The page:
Source: Orphanet

Canavan's disease or spongy degeneration of the central nervous system or aspartoacylase deficiency is an autosomal recessive neurological degeneration that usually causes early death.

 

 

Patients appear to be normal at birth and during their first month. Axial hypotonia and macrocephaly appear between the 2nd and 4th months in infantile forms, later on in the juvenile form.

Neurological degeneration continues with spasticity, opisthotonos, loss of contact with the outer world, sleep disorders, blindness, and convulsions.

Imaging of the brain evidences leukodystrophy. Increased urinary output of N-acetylaspartate (x50) is diagnostic. Histopathology shows spongy degeneration of the brain.

The disease is due to aspartoacylase deficiency. The enzyme is localised in the oligodendrocytes- the myelin synthesizing cells- its gene is on the short arm of chromosome 17. Aspartoacylase converts N-acetylaspartate to aspartate and acetic acid. It can be found in white substance and can be dosed in cultured fibroblasts.

The enzyme is coded by 6 exons and the gene spans 29kb of the genome. The protein is a 55kDa monomere with 313 aminoacids. Two mutations have been identified in Ashkenasi Jews (A854G and C692A) and account for 97% of cases in this particular population. Other mutations that are not related to a foundation effect have been found among other populations.

Prenatal diagnosis is easily made by measuring N-acetylaspartate in amniotic fluid or, when the mutation has been pinpointed, by identifying it in the chorionic villi.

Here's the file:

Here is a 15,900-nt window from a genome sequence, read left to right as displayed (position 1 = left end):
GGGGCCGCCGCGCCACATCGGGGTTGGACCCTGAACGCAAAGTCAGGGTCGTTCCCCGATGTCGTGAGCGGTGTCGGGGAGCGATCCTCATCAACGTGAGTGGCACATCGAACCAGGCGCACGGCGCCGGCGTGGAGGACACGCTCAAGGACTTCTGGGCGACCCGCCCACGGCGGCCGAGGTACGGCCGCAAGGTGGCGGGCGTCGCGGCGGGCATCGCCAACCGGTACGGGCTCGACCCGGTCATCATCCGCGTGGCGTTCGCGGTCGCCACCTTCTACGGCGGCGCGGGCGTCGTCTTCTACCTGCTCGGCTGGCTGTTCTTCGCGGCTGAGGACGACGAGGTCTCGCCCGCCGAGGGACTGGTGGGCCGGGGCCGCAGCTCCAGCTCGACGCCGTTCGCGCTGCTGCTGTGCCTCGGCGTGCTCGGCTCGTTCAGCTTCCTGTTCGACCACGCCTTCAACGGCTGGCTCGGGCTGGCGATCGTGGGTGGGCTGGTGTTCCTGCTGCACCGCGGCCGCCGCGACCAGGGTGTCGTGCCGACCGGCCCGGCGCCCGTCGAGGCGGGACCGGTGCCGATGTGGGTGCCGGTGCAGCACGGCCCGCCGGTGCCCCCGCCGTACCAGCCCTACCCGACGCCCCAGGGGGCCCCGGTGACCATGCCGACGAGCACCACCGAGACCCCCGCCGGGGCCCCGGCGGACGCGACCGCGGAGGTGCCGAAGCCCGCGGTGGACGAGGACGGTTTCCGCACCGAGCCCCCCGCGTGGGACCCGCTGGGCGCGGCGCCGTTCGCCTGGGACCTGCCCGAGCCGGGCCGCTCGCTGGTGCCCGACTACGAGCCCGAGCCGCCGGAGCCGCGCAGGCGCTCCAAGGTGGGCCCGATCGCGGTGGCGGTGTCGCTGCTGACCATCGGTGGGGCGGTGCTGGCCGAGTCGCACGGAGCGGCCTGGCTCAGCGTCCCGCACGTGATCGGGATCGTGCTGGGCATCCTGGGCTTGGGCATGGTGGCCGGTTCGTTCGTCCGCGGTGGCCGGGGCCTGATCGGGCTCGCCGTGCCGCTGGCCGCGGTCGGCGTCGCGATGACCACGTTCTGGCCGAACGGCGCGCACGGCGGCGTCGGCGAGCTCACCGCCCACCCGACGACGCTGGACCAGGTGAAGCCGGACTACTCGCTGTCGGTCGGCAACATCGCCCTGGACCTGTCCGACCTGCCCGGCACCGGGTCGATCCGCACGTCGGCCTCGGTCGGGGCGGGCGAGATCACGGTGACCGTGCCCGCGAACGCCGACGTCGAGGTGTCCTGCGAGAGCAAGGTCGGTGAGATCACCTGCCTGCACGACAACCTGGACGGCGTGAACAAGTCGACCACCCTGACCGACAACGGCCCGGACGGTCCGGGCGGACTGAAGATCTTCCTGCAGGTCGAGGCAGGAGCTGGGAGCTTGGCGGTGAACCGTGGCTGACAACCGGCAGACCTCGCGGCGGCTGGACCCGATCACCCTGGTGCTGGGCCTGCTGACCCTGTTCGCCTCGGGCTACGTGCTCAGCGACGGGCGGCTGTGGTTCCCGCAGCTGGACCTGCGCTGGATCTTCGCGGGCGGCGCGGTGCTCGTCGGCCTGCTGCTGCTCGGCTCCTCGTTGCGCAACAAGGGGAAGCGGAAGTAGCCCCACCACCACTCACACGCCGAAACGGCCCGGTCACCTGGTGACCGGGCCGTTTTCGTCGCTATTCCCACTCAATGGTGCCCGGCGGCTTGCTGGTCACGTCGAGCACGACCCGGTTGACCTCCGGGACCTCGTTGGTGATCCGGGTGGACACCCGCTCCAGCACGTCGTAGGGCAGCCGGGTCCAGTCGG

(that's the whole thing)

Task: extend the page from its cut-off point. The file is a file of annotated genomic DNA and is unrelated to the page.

Physiopathology of the disease is still unclear: N-acetylaspartate that accumulates in the white substance because of enzyme deficiency is specifically synthesized in the neurons of grey matter, where aspartoacylase has very little activity. The role of N-acetylaspartate in the brain is related either as a molecular water pump in myelinated neurons or as acetyl groups donor for synthesis of myelin lipids.

 

Source: Orphanet

Vacuolating megalencephalic leukoencephalopathy with subcortical cysts (MLC) is a rare form of leukodystrophy.

The phenotype consists of early onset ataxia followed by progressive signs of pyramidal tract involvement and mental deterioration.

Prevalence is unknown, but the disease occurs more frequently in populations with high degree of consanguinity.

Megalencephaly, appearing in the first year of life, is a characteristic feature of this syndrome.

Magnetic resonance imaging (MRI) of MLC patients shows early and severe cerebral white matter involvement, despite relatively mild neurological findings during the early stages of the disease. In addition to a widespread T2 hyperintensity of the white matter, MRI shows T1 weighted and fluid attenuated inversion recovery (FLAIR) hypointense subcortical cysts in the temporal lobes and in the fronto-parietal subcortical areas.

Overall, these severe neuroradiological abnormalities are concomitant with the clinical features, which are milder than those of other childhood leukodystrophie's forms. In the later stages of this disorder, cognitive impairment appears slowly, contributing significantly to the overall disability. Some patients show early onset learning disability starting during the first years of scholarship.

MLC is an autosomal recessive inherited disease. Mutations in the MLC1 gene (22q13.33), coding for a protein whose function is unknown, were identified in MLC families of different ethnic background. Some patients do not harbor mutations in MLC1 and there is evidence of genetic heterogeneity in some sibships.

No specific therapy is available for MLC. Management is based on physiotherapy procedures, psychomotor stimulation and treatment of seizures.

 

Source: Orphanet